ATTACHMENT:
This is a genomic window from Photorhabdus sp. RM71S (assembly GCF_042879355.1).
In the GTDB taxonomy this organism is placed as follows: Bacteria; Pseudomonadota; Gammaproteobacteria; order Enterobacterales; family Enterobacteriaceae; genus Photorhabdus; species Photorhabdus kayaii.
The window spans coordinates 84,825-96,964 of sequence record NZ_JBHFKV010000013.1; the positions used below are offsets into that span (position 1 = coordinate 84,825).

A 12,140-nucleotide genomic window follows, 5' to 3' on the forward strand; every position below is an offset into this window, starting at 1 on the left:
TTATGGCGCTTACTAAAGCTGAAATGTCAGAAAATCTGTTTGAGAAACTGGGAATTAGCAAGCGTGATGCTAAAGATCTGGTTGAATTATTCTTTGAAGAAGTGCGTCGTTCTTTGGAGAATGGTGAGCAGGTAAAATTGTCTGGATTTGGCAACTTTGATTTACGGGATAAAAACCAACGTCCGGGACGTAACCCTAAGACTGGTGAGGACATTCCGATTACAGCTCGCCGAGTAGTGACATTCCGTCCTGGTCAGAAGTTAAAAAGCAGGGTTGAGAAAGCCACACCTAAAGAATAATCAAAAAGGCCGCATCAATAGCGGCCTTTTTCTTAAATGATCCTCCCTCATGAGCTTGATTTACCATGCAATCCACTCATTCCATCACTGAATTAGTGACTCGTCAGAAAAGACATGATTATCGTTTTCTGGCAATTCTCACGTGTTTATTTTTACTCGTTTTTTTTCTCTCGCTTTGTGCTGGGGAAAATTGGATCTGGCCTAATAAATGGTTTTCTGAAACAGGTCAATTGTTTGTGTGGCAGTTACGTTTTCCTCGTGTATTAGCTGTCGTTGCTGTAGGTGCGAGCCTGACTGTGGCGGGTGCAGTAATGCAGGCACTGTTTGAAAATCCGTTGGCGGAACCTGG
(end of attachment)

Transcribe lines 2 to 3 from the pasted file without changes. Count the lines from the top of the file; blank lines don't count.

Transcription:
In the GTDB taxonomy this organism is placed as follows: Bacteria; Pseudomonadota; Gammaproteobacteria; order Enterobacterales; family Enterobacteriaceae; genus Photorhabdus; species Photorhabdus kayaii.
The window spans coordinates 84,825-96,964 of sequence record NZ_JBHFKV010000013.1; the positions used below are offsets into that span (position 1 = coordinate 84,825).